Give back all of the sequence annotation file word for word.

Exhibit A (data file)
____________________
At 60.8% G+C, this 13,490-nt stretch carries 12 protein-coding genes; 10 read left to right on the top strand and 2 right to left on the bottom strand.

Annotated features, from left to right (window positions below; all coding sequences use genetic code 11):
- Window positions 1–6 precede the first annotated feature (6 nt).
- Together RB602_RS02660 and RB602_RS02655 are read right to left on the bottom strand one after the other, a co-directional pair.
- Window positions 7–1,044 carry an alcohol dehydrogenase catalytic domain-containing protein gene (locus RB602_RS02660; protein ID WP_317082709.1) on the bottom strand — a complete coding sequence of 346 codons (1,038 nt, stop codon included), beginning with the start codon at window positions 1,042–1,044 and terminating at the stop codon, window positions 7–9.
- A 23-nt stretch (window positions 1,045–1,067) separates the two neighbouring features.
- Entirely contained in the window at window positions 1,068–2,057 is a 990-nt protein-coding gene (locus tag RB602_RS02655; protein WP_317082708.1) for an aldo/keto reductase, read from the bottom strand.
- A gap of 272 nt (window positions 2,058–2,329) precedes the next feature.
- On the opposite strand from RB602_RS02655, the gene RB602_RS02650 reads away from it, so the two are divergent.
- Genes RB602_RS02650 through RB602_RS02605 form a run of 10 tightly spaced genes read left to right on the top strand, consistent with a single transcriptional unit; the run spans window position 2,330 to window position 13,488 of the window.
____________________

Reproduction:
At 60.8% G+C, this 13,490-nt stretch carries 12 protein-coding genes; 10 read left to right on the top strand and 2 right to left on the bottom strand.

Annotated features, from left to right (window positions below; all coding sequences use genetic code 11):
- Window positions 1–6 precede the first annotated feature (6 nt).
- Together RB602_RS02660 and RB602_RS02655 are read right to left on the bottom strand one after the other, a co-directional pair.
- Window positions 7–1,044 carry an alcohol dehydrogenase catalytic domain-containing protein gene (locus RB602_RS02660; protein ID WP_317082709.1) on the bottom strand — a complete coding sequence of 346 codons (1,038 nt, stop codon included), beginning with the start codon at window positions 1,042–1,044 and terminating at the stop codon, window positions 7–9.
- A 23-nt stretch (window positions 1,045–1,067) separates the two neighbouring features.
- Entirely contained in the window at window positions 1,068–2,057 is a 990-nt protein-coding gene (locus tag RB602_RS02655; protein WP_317082708.1) for an aldo/keto reductase, read from the bottom strand.
- A gap of 272 nt (window positions 2,058–2,329) precedes the next feature.
- On the opposite strand from RB602_RS02655, the gene RB602_RS02650 reads away from it, so the two are divergent.
- Genes RB602_RS02650 through RB602_RS02605 form a run of 10 tightly spaced genes read left to right on the top strand, consistent with a single transcriptional unit; the run spans window position 2,330 to window position 13,488 of the window.